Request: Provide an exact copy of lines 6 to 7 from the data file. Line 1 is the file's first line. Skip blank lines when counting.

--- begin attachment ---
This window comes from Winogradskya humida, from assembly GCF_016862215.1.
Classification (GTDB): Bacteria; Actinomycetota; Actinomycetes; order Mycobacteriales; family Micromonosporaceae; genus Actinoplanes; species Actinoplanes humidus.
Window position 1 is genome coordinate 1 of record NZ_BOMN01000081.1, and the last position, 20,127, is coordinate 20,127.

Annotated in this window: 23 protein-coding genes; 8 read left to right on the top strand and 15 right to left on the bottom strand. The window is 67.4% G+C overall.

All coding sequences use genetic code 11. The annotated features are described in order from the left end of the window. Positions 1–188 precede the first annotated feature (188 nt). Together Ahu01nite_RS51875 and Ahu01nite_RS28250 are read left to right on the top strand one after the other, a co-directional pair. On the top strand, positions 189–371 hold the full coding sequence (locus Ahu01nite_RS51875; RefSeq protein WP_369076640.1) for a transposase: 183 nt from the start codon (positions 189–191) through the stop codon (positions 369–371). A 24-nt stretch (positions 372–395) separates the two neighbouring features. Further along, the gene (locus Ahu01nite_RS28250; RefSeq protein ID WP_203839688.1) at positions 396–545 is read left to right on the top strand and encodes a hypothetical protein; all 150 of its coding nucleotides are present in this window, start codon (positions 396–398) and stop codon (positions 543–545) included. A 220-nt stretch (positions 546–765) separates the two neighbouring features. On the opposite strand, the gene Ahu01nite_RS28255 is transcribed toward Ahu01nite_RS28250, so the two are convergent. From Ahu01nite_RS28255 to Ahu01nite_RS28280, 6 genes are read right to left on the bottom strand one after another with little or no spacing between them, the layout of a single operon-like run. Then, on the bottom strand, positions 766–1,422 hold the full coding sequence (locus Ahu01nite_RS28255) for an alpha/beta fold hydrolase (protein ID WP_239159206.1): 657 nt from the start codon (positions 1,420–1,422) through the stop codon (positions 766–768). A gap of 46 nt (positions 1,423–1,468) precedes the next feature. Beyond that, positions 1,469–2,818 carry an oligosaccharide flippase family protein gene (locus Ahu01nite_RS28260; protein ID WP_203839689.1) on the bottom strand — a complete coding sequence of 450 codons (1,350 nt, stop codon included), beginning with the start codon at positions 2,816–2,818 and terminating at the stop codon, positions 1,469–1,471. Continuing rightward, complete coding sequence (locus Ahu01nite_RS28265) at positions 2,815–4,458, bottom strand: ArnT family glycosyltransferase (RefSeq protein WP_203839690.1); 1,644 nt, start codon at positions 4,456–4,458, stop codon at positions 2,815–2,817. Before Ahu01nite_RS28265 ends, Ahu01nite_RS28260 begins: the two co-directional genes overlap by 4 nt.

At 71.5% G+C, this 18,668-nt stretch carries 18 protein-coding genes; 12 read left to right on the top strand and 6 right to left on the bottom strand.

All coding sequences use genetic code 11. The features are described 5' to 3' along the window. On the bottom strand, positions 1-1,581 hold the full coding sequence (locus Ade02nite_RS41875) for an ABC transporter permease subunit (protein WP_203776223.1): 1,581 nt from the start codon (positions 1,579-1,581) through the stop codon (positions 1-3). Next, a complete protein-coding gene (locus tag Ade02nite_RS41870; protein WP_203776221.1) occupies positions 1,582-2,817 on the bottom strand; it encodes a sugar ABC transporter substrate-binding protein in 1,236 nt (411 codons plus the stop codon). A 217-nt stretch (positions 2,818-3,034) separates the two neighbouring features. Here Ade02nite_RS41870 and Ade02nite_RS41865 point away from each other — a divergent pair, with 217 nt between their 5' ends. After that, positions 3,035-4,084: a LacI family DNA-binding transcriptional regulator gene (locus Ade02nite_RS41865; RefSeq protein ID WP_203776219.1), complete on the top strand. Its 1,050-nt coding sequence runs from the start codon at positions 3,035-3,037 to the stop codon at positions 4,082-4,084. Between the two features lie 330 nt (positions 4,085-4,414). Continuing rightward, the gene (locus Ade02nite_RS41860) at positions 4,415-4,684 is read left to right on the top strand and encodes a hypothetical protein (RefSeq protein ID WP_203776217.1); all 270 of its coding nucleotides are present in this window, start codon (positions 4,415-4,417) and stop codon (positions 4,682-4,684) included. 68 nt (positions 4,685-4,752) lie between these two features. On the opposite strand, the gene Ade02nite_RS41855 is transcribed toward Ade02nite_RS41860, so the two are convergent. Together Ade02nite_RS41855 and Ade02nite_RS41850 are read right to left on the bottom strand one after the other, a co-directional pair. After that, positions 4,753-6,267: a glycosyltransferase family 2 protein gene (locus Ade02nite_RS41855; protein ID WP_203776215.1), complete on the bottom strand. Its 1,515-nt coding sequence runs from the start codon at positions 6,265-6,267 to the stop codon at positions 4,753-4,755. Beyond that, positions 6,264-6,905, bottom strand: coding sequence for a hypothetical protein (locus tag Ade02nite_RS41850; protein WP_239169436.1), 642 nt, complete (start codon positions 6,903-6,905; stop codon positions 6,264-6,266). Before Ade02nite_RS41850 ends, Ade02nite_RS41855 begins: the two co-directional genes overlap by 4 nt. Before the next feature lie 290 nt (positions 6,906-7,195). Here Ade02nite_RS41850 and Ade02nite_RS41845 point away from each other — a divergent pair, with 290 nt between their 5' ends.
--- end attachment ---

At 71.5% G+C, this 18,668-nt stretch carries 18 protein-coding genes; 12 read left to right on the top strand and 6 right to left on the bottom strand.

All coding sequences use genetic code 11. The features are described 5' to 3' along the window. On the bottom strand, positions 1-1,581 hold the full coding sequence (locus Ade02nite_RS41875) for an ABC transporter permease subunit (protein WP_203776223.1): 1,581 nt from the start codon (positions 1,579-1,581) through the stop codon (positions 1-3). Next, a complete protein-coding gene (locus tag Ade02nite_RS41870; protein WP_203776221.1) occupies positions 1,582-2,817 on the bottom strand; it encodes a sugar ABC transporter substrate-binding protein in 1,236 nt (411 codons plus the stop codon). A 217-nt stretch (positions 2,818-3,034) separates the two neighbouring features. Here Ade02nite_RS41870 and Ade02nite_RS41865 point away from each other — a divergent pair, with 217 nt between their 5' ends. After that, positions 3,035-4,084: a LacI family DNA-binding transcriptional regulator gene (locus Ade02nite_RS41865; RefSeq protein ID WP_203776219.1), complete on the top strand. Its 1,050-nt coding sequence runs from the start codon at positions 3,035-3,037 to the stop codon at positions 4,082-4,084. Between the two features lie 330 nt (positions 4,085-4,414). Continuing rightward, the gene (locus Ade02nite_RS41860) at positions 4,415-4,684 is read left to right on the top strand and encodes a hypothetical protein (RefSeq protein ID WP_203776217.1); all 270 of its coding nucleotides are present in this window, start codon (positions 4,415-4,417) and stop codon (positions 4,682-4,684) included. 68 nt (positions 4,685-4,752) lie between these two features. On the opposite strand, the gene Ade02nite_RS41855 is transcribed toward Ade02nite_RS41860, so the two are convergent. Together Ade02nite_RS41855 and Ade02nite_RS41850 are read right to left on the bottom strand one after the other, a co-directional pair. After that, positions 4,753-6,267: a glycosyltransferase family 2 protein gene (locus Ade02nite_RS41855; protein ID WP_203776215.1), complete on the bottom strand. Its 1,515-nt coding sequence runs from the start codon at positions 6,265-6,267 to the stop codon at positions 4,753-4,755. Beyond that, positions 6,264-6,905, bottom strand: coding sequence for a hypothetical protein (locus tag Ade02nite_RS41850; protein WP_239169436.1), 642 nt, complete (start codon positions 6,903-6,905; stop codon positions 6,264-6,266). Before Ade02nite_RS41850 ends, Ade02nite_RS41855 begins: the two co-directional genes overlap by 4 nt. Before the next feature lie 290 nt (positions 6,906-7,195). Here Ade02nite_RS41850 and Ade02nite_RS41845 point away from each other — a divergent pair, with 290 nt between their 5' ends.